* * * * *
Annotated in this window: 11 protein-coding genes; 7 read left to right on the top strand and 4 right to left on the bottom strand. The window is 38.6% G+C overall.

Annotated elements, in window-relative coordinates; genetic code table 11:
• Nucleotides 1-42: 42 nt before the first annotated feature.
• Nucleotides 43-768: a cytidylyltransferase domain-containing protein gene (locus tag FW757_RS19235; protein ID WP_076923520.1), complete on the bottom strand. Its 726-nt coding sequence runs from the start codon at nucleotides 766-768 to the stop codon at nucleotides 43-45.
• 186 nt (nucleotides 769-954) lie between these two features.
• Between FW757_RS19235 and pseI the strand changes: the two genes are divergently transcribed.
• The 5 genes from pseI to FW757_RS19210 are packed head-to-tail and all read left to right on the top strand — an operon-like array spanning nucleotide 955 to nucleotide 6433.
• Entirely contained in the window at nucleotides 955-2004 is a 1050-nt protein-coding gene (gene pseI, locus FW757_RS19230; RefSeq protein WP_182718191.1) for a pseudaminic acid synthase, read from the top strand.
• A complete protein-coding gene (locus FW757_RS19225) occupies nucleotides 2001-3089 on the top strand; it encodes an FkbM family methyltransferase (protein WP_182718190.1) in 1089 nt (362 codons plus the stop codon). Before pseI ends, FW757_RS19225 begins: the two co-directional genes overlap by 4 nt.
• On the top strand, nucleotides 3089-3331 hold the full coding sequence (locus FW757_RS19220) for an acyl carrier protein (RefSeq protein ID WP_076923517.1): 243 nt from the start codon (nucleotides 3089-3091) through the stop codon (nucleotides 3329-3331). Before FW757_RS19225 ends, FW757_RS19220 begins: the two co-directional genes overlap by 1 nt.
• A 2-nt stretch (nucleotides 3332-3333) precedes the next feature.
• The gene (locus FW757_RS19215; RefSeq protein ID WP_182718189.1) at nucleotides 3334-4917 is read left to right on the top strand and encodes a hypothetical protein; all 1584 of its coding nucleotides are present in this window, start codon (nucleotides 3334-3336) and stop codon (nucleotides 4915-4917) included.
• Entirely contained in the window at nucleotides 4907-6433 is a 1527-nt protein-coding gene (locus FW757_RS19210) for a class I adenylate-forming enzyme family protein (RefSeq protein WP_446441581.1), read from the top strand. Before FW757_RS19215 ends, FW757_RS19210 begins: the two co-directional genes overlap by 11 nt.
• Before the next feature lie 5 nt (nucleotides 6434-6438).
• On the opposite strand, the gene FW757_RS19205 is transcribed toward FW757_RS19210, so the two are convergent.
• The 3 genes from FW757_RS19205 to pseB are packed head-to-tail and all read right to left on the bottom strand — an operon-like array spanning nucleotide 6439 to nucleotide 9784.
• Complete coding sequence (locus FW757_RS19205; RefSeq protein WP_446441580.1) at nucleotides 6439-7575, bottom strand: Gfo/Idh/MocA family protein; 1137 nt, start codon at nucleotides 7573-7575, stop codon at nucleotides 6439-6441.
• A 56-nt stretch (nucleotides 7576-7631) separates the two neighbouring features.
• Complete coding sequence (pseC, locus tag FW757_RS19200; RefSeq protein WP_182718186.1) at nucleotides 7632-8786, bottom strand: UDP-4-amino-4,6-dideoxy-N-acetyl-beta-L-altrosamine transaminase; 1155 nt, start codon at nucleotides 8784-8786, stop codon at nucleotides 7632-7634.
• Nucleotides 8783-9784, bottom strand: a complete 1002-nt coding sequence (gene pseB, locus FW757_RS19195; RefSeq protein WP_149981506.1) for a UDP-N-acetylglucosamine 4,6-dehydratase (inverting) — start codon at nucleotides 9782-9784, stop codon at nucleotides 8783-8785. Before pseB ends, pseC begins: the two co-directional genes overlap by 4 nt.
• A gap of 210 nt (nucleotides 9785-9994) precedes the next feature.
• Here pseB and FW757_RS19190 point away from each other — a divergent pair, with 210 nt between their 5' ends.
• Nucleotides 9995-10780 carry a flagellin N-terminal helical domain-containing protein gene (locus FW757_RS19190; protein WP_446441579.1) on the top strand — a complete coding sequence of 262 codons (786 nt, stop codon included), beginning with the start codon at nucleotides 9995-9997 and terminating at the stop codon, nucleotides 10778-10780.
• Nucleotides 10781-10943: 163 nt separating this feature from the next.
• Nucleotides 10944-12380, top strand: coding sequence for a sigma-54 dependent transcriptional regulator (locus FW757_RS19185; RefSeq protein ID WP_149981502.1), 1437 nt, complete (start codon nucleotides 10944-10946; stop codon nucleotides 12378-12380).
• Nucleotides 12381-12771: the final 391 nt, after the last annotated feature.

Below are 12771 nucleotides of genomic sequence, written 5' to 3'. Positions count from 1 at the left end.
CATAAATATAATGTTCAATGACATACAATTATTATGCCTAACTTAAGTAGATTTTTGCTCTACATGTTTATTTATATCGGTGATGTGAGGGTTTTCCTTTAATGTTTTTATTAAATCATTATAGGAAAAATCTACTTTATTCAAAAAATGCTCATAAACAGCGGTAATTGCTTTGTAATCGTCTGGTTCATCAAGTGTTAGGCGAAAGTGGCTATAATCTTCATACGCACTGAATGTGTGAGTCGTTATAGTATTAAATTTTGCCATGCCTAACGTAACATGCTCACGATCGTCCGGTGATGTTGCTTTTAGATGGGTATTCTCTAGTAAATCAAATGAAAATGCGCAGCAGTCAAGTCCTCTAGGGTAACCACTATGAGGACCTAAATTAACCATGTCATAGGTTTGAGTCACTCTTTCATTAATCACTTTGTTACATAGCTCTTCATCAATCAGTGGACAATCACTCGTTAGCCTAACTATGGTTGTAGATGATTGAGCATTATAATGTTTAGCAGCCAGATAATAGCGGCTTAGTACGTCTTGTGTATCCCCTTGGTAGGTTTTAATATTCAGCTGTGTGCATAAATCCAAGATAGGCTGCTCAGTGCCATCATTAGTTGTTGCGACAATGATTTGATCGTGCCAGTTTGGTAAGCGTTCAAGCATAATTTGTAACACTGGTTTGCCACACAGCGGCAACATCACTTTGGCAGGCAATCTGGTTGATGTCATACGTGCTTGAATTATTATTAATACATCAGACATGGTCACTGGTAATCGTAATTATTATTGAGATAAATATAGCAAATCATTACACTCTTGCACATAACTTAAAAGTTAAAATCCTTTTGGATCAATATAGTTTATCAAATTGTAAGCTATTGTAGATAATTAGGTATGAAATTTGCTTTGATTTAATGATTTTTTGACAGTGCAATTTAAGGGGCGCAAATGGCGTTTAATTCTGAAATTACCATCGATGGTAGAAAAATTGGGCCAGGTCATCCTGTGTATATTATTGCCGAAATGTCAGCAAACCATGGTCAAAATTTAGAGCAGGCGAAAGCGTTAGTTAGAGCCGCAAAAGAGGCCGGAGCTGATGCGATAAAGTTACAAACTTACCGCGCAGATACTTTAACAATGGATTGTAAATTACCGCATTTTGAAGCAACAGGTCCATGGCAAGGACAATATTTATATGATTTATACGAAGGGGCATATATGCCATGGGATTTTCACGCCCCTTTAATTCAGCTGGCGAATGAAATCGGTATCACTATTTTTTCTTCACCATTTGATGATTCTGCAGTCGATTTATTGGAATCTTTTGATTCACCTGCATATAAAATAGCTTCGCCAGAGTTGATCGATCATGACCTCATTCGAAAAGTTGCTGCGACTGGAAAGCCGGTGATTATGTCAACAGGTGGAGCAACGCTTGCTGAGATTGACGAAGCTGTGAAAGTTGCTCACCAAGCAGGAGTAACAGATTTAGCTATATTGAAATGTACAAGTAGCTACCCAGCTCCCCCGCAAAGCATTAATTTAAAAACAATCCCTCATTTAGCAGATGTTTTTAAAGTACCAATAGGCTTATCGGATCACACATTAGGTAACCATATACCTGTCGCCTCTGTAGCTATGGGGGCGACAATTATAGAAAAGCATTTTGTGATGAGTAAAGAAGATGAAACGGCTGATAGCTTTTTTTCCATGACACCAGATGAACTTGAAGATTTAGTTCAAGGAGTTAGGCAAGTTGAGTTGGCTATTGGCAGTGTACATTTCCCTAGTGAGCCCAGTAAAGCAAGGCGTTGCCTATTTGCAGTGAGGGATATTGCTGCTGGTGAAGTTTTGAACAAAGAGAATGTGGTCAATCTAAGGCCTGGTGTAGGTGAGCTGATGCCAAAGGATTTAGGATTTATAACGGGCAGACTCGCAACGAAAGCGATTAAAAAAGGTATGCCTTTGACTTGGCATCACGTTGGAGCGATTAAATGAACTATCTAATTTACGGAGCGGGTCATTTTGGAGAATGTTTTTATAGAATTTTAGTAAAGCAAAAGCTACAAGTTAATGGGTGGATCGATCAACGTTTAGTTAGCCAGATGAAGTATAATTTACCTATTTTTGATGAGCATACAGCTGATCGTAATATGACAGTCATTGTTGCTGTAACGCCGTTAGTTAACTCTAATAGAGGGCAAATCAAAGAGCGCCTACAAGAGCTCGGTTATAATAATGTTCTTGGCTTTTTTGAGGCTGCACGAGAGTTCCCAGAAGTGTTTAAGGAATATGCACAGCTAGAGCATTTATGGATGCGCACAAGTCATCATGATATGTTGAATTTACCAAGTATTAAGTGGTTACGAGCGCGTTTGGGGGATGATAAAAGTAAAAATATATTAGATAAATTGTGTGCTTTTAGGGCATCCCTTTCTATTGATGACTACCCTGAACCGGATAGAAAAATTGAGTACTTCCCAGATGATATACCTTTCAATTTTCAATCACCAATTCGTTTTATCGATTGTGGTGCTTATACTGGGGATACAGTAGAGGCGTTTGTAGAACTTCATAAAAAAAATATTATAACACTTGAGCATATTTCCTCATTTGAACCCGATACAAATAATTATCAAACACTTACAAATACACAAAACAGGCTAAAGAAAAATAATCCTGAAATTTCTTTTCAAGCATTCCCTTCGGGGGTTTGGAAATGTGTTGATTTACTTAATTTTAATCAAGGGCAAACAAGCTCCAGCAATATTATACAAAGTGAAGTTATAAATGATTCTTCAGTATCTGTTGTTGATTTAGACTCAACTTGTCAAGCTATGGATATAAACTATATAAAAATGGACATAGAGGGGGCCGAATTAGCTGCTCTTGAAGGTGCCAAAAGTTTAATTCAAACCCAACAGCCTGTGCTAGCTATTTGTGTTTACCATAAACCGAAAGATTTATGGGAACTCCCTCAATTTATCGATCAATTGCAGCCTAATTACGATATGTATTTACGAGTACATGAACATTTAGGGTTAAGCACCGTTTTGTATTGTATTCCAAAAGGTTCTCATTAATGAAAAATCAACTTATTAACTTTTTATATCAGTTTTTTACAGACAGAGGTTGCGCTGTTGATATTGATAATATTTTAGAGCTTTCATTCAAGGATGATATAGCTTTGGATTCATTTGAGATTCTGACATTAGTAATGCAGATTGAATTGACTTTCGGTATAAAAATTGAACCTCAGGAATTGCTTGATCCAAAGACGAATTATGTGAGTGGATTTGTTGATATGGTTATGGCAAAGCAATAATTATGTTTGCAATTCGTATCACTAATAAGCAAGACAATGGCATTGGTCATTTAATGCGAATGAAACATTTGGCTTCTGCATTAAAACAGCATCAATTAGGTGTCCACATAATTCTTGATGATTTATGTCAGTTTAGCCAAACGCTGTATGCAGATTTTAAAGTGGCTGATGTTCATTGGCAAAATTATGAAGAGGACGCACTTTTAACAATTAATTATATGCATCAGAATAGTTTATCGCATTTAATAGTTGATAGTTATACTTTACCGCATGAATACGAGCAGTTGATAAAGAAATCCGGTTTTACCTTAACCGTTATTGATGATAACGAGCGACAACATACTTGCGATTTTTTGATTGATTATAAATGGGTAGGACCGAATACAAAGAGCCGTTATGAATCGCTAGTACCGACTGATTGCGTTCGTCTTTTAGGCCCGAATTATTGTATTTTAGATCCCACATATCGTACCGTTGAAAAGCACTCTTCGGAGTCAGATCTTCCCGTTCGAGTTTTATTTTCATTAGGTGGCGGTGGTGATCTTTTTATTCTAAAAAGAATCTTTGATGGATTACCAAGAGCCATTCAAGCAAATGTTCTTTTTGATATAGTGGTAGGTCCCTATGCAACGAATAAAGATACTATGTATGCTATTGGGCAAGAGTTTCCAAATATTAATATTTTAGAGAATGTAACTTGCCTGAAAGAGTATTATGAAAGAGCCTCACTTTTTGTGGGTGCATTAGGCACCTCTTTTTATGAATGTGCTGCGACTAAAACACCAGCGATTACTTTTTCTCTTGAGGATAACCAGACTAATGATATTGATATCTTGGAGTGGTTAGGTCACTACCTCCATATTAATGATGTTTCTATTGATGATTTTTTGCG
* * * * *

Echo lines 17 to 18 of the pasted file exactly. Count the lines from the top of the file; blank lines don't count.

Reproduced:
• Complete coding sequence (locus FW757_RS19205; RefSeq protein WP_446441580.1) at nucleotides 6439-7575, bottom strand: Gfo/Idh/MocA family protein; 1137 nt, start codon at nucleotides 7573-7575, stop codon at nucleotides 6439-6441.
• A 56-nt stretch (nucleotides 7576-7631) separates the two neighbouring features.